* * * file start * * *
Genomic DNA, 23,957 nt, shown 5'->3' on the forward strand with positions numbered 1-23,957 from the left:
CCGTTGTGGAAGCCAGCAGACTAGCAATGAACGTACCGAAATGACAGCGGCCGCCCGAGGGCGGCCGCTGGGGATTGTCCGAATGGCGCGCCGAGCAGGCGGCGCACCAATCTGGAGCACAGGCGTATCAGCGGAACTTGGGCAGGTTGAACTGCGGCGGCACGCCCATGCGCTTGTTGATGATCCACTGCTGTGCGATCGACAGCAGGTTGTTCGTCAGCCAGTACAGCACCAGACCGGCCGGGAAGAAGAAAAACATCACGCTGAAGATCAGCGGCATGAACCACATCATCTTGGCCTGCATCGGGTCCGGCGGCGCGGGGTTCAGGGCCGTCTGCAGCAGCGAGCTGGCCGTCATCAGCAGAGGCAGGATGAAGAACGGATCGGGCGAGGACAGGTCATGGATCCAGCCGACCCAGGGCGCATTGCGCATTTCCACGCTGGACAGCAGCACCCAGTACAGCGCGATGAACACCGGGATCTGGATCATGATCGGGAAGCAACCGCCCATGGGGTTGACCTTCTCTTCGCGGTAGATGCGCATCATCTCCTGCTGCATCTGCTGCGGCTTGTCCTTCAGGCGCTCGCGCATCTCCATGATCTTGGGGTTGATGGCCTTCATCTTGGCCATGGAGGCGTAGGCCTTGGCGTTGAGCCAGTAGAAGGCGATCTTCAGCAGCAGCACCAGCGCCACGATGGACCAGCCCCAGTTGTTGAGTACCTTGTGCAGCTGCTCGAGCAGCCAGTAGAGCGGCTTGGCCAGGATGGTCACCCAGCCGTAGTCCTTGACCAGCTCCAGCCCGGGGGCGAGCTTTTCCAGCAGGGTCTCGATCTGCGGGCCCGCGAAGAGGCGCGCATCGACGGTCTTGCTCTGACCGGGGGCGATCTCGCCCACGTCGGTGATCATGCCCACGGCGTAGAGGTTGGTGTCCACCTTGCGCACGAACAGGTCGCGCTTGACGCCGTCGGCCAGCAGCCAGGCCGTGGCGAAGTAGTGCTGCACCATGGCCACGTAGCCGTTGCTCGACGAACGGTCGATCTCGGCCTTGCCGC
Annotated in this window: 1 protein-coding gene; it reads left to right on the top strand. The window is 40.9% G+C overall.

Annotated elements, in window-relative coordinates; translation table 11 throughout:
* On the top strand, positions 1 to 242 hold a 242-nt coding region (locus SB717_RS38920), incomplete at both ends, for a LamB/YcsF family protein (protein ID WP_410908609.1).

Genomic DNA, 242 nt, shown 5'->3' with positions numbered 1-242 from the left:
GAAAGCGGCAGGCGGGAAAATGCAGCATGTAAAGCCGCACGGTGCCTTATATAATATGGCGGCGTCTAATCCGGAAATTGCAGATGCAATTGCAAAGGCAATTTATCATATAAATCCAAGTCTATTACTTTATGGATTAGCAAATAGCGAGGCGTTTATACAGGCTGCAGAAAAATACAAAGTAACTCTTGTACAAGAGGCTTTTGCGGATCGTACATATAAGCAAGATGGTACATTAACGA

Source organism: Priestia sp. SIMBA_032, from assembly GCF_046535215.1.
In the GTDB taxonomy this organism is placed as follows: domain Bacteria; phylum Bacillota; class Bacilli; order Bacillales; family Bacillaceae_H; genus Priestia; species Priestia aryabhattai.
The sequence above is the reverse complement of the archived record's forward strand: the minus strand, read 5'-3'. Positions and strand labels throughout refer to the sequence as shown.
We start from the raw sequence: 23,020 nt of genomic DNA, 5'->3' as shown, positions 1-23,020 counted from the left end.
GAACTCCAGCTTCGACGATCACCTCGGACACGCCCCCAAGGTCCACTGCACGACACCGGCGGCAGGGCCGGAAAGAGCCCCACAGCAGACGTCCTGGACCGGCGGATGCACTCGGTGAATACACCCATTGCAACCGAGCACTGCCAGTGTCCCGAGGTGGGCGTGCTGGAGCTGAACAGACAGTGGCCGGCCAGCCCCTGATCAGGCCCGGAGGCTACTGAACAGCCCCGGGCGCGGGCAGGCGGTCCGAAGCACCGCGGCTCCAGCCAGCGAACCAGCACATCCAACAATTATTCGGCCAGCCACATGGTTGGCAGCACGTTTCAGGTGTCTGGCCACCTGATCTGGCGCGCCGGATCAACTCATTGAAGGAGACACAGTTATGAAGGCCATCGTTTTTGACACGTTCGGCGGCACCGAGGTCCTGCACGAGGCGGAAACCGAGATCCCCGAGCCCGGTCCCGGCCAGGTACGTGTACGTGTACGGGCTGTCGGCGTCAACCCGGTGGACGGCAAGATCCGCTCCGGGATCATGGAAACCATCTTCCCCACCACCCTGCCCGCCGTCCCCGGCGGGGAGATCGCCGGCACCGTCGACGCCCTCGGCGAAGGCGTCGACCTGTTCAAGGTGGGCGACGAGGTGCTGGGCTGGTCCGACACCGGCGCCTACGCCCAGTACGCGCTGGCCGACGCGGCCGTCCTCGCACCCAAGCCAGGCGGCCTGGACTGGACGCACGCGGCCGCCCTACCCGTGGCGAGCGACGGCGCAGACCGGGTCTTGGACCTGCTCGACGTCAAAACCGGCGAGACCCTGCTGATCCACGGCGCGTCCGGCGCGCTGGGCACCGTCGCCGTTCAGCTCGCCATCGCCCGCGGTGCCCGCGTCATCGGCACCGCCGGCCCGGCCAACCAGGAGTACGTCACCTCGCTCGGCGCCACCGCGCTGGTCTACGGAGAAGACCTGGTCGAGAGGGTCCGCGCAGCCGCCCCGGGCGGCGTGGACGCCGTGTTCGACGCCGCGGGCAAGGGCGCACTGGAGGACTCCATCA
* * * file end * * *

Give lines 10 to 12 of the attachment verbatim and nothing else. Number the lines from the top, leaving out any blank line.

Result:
The sequence above is the reverse complement of the archived record's forward strand: the minus strand, read 5'-3'. Positions and strand labels throughout refer to the sequence as shown.
We start from the raw sequence: 23,020 nt of genomic DNA, 5'->3' as shown, positions 1-23,020 counted from the left end.
GAACTCCAGCTTCGACGATCACCTCGGACACGCCCCCAAGGTCCACTGCACGACACCGGCGGCAGGGCCGGAAAGAGCCCCACAGCAGACGTCCTGGACCGGCGGATGCACTCGGTGAATACACCCATTGCAACCGAGCACTGCCAGTGTCCCGAGGTGGGCGTGCTGGAGCTGAACAGACAGTGGCCGGCCAGCCCCTGATCAGGCCCGGAGGCTACTGAACAGCCCCGGGCGCGGGCAGGCGGTCCGAAGCACCGCGGCTCCAGCCAGCGAACCAGCACATCCAACAATTATTCGGCCAGCCACATGGTTGGCAGCACGTTTCAGGTGTCTGGCCACCTGATCTGGCGCGCCGGATCAACTCATTGAAGGAGACACAGTTATGAAGGCCATCGTTTTTGACACGTTCGGCGGCACCGAGGTCCTGCACGAGGCGGAAACCGAGATCCCCGAGCCCGGTCCCGGCCAGGTACGTGTACGTGTACGGGCTGTCGGCGTCAACCCGGTGGACGGCAAGATCCGCTCCGGGATCATGGAAACCATCTTCCCCACCACCCTGCCCGCCGTCCCCGGCGGGGAGATCGCCGGCACCGTCGACGCCCTCGGCGAAGGCGTCGACCTGTTCAAGGTGGGCGACGAGGTGCTGGGCTGGTCCGACACCGGCGCCTACGCCCAGTACGCGCTGGCCGACGCGGCCGTCCTCGCACCCAAGCCAGGCGGCCTGGACTGGACGCACGCGGCCGCCCTACCCGTGGCGAGCGACGGCGCAGACCGGGTCTTGGACCTGCTCGACGTCAAAACCGGCGAGACCCTGCTGATCCACGGCGCGTCCGGCGCGCTGGGCACCGTCGCCGTTCAGCTCGCCATCGCCCGCGGTGCCCGCGTCATCGGCACCGCCGGCCCGGCCAACCAGGAGTACGTCACCTCGCTCGGCGCCACCGCGCTGGTCTACGGAGAAGACCTGGTCGAGAGGGTCCGCGCAGCCGCCCCGGGCGGCGTGGACGCCGTGTTCGACGCCGCGGGCAAGGGCGCACTGGAGGACTCCATCA